Summary Care Records for all by end of 2008
Every patient in England will be able to have a Summary Care Record by the end of 2008,
according to Connecting for Health.
The prediction came as
guidance explaining the
early adopter implementation process, which will begin in April, was issued to strategic health authorities and trusts.
Initially a small number of practices in a single PCT will be chosen to use the Summary Care Record. It will then be rolled out to more practices in that PCT, and then into a second PCT.
This will be followed by a
second wave of practices going live in the latter half of 2007.
The two early adopter waves will involve 2.5 million patients and be evaluated before 'full rollout across England by the end of 2008'. The evaluators have yet to be appointed by Connecting for Health.
A pilot of the HealthSpace service, which will allow patients to access their clinical
information online, will be run alongside the early adopter
programme from May or June 2007.
Professor Mike Pringle, GP clinical lead for Connecting for Health, said most, if not all, patients should have a Summary Care Record by the end of 2008.
'We expect and hope for a very significant proportion,' he said. 'Everything depends on how well the early adopters' experience goes.'
However Dr Paul Cundy, chair of the GPC's IT subcommittee and a GP in Wimbledon, south London, warned that such a tight deadline would leave little time for thorough evaluation of the early adopter implementation.
'I think it's premature to prejudge the evidence of the pilots,' he said. 'The evaluation needs to be about whether it
improved patient care, had no effect on patient care at all or if it may have harmed patient care. That's not something you can quickly evaluate.'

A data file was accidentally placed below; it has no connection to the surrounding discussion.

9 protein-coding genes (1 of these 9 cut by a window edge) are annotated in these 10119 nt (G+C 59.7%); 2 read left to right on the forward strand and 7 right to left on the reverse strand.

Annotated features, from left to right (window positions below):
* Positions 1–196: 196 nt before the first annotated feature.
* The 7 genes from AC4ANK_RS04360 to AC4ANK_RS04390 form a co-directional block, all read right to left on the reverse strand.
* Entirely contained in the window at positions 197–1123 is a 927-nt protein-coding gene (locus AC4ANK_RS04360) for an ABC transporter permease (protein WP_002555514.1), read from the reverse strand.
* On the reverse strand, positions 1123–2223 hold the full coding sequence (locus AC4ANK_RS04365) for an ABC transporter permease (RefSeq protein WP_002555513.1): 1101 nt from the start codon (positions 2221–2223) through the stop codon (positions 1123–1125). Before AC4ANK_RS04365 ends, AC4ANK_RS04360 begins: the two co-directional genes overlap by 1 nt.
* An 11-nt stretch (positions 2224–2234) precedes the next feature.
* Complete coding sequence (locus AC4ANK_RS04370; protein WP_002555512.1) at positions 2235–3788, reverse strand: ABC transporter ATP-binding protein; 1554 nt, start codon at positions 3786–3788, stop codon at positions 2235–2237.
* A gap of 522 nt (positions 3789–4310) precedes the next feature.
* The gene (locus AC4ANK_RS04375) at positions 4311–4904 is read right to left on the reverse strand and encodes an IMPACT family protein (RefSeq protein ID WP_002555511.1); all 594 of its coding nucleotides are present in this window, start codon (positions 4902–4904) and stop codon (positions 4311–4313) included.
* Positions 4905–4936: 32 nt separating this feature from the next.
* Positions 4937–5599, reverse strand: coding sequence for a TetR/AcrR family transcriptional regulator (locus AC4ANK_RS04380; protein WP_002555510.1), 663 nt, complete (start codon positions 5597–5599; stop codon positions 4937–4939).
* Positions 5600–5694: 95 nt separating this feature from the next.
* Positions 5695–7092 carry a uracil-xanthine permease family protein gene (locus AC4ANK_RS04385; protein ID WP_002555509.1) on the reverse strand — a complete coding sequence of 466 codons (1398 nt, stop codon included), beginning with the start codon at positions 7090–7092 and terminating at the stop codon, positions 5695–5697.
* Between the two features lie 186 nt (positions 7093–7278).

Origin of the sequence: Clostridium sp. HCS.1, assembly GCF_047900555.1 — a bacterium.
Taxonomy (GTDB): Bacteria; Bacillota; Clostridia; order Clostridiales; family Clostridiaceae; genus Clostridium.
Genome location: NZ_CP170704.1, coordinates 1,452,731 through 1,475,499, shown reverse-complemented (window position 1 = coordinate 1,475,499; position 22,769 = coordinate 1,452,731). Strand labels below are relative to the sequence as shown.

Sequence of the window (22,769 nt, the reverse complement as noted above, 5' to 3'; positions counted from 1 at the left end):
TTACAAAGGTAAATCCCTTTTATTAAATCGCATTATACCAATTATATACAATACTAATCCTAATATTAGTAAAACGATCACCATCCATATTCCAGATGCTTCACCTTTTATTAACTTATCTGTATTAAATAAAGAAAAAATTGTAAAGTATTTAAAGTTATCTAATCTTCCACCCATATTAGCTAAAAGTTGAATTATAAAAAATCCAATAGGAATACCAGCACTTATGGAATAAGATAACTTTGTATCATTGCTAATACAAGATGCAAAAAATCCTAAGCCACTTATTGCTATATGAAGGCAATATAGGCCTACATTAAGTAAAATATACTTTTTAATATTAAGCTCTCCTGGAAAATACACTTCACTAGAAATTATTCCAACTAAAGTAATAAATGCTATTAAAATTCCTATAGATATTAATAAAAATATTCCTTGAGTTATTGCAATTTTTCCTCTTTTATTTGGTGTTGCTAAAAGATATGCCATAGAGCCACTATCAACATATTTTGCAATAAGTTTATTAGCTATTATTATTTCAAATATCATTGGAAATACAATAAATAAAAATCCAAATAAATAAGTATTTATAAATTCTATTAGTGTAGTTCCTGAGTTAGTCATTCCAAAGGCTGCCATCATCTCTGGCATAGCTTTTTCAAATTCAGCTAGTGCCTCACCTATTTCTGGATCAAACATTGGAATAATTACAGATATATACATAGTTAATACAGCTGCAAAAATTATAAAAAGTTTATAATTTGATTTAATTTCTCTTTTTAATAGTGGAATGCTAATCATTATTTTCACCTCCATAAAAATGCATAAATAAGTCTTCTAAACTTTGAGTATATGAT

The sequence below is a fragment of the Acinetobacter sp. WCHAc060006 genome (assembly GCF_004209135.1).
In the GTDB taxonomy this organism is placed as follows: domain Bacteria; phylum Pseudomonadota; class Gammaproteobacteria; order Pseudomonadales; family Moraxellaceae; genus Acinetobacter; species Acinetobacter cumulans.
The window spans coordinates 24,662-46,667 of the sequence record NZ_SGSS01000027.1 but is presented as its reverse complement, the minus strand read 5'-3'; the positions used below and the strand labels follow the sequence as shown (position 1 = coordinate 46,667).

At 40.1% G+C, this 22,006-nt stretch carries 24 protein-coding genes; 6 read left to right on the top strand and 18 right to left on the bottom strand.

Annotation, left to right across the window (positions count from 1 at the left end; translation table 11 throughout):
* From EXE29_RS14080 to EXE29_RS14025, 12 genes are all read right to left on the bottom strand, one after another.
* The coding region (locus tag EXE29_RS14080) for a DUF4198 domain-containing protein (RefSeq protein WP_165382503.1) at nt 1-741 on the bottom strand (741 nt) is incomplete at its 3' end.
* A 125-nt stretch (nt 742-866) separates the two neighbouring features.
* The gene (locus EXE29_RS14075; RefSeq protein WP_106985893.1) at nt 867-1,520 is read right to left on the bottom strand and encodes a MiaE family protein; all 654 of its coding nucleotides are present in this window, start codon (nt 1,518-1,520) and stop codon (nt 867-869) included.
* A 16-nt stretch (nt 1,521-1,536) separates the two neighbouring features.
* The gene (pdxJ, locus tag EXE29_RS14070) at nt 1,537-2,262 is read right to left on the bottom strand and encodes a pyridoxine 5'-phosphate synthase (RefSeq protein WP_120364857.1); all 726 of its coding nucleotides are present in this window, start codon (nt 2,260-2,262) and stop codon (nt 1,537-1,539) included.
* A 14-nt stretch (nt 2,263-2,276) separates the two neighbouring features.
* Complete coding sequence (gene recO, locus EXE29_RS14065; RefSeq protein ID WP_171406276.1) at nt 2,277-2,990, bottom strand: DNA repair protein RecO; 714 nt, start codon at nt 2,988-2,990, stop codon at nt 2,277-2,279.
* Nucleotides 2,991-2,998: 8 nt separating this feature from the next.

The guidance also details how the implied consent model will work (see left), and how patients can opt out.
Connecting for Health plans to send guidance to all GPs 'very soon', explaining in detail how the Summary Care Record and implied consent will work.
Dr Cundy said the GPC would continue its campaign for an opt-in rather than opt-out system.
'Implied consent is a very easy argument to make prior to uploading 56 million patient records, but once 56 million patient records have been uploaded into the ether, patients may have a very different view of implied consent,' he said.
How implied consent works
• If patients do not choose to
opt out, an initial text-based summary of medications, allergies and adverse reactions will be uploaded to the spine.
• If they opt out, they can choose to dissent from sharing but still have this basic information uploaded. Alternatively they can opt for no summary to be stored, meaning this information will not be available later if they change their mind.
• After the initial upload, patients will be able to limit the data by asking their clinician to remove specific items from
the summary ('tailoring'). Alternatively a blank summary update that overwrites the text summary can be sent to ensure no clinical data is stored but that demographic data remains.